Today's headlines include news from the Census Bureau that, although record numbers of poor people persist, the number of uninsured Americans dropped by 1.3 million.
Kaiser Health News: The Great Fluoride Debate
Oregon Public Broadcasting's Kristian Foden-Vencil, working in partnership with Kaiser Health News and NPR, reports: "Portland is the largest American city that doesn't add fluoride to its drinking water. But some groups have raised questions about the possible risks from fluoridation and oppose its use" (Foden-Vencil, 9/12). Read the story.
Kaiser Health News: Capsules: Health Care Jobs Report: A Dire Warning To Congress
Now on Kaiser Health News' blog, Shefali S. Kulkarni writes about a report from health care groups that details the impact of upcoming automatic federal spending cuts: "The report, funded by the American Hospital Association, the American Medical Association and the American Nurses Association, predicts that the 2 percent cuts to Medicare providers included in the 'budget sequester' beginning in January will cause as many as 766,000 health care and health-related jobs to disappear by 2021. An estimated 496,000 jobs will be lost during the first year of the automatic cuts" (Kulkarni, 9/12).
Also on Capsules, Jay Hancock reports on the "lock in" effect related to Medicare drug plans: "Economists have long chronicled the 'lock in' effect – the ability to attract shoppers with low prices and then sock them with increases once they've stopped paying attention. Think car insurance or bank fees. Consumers often stay put even when they notice the higher bills, deciding that the hassles of switching represent an even greater cost. Boston University economist Keith M. Marzilli Ericson finds the same thing going on in Medicare prescription drug plans" (Hancock, 9/12). Check out what else is on the blog.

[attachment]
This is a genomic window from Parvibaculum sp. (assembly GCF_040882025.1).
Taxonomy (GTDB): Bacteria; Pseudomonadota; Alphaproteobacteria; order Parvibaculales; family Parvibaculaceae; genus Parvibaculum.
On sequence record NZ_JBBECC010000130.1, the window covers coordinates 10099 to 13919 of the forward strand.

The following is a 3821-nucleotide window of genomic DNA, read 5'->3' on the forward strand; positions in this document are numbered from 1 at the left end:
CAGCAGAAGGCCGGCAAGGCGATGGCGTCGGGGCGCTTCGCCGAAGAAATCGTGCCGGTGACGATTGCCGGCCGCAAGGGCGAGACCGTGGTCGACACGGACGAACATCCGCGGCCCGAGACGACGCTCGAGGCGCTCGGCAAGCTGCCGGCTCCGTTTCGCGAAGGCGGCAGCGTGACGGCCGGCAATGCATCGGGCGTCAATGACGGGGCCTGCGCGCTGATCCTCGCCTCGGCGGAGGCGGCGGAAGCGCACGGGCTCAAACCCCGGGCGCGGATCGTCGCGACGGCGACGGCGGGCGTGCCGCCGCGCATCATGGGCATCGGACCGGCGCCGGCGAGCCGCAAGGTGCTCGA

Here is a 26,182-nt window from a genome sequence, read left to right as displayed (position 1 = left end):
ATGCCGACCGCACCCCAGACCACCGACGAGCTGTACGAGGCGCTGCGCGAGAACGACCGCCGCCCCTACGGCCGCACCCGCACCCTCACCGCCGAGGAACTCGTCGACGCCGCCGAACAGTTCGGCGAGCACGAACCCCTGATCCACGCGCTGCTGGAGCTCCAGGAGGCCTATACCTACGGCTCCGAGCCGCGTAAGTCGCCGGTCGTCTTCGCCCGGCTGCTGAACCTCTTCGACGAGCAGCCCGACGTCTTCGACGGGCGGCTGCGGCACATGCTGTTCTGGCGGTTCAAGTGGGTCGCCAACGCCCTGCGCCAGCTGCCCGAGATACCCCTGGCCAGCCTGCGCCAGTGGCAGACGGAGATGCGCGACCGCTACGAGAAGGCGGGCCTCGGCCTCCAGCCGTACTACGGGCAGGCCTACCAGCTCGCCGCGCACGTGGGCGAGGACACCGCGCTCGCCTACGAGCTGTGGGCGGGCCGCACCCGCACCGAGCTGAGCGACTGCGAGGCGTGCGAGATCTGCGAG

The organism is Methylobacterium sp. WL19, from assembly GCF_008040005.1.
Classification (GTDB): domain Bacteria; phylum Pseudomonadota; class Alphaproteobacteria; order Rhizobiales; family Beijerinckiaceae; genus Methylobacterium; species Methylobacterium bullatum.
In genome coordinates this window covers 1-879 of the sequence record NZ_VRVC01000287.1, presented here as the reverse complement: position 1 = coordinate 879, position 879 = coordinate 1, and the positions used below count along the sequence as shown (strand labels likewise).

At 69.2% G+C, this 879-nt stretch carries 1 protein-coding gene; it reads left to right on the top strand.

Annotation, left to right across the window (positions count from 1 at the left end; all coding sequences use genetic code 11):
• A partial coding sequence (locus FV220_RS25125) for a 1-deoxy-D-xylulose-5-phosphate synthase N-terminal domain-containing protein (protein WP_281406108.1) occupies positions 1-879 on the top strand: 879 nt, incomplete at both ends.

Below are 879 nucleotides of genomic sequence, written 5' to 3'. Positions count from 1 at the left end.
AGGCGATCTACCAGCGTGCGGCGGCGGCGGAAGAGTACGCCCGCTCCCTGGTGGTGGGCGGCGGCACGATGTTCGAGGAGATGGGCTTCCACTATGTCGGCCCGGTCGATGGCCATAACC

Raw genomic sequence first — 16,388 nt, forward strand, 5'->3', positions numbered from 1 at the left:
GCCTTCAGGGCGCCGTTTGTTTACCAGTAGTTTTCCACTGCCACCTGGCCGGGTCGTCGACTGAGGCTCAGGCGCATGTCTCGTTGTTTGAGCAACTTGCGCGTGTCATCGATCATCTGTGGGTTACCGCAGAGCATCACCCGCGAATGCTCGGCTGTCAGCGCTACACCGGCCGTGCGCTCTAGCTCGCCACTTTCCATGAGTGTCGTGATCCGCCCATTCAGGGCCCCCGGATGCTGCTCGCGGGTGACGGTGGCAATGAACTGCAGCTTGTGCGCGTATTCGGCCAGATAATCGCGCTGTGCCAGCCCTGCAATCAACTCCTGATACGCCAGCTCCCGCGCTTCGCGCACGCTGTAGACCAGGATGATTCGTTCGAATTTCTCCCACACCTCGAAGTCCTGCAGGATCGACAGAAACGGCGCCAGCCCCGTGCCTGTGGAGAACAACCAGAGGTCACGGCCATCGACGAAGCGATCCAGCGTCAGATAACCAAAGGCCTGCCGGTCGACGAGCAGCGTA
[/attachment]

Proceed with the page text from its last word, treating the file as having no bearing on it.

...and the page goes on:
The Washington Post: Number Of Uninsured Americans Drops By 1.3 Million, Census Report Shows
One spot of good news in the census data released Wednesday was on the health-care front: For the first time in three years, the share of Americans without health insurance declined, with the number of uninsured dropping by 1.3 million people from 2010 to 2011. A major factor was an influx of newly insured young adults, many of whom benefitted from a provision in the 2010 health-care law requiring insurers to let parents keep adult children on their plans up to age 26 (Aizenman, 9/12).
The Associated Press/Washington Post: US Poverty Rate At 15 Percent In 2011; Record Numbers Of Poor Persist
The share of Americans without health coverage fell from 16.3 percent to 15.7 percent, or 48.6 million people. It was the biggest decline in the number of uninsured since 1999, helped in part by increased coverage for young adults under the new health care law that allows them to be covered under their parents' health insurance until age 26. The number of people covered by employment-based health plans also edged up from 169.4 million to 170.1 million, the first time in 10 years that the rate of private insurance coverage did not fall. Meanwhile, government health insurance including Medicaid, Medicare and the Children's Health Insurance Program increased for the fifth consecutive year, adding coverage to more than three million people (9/12).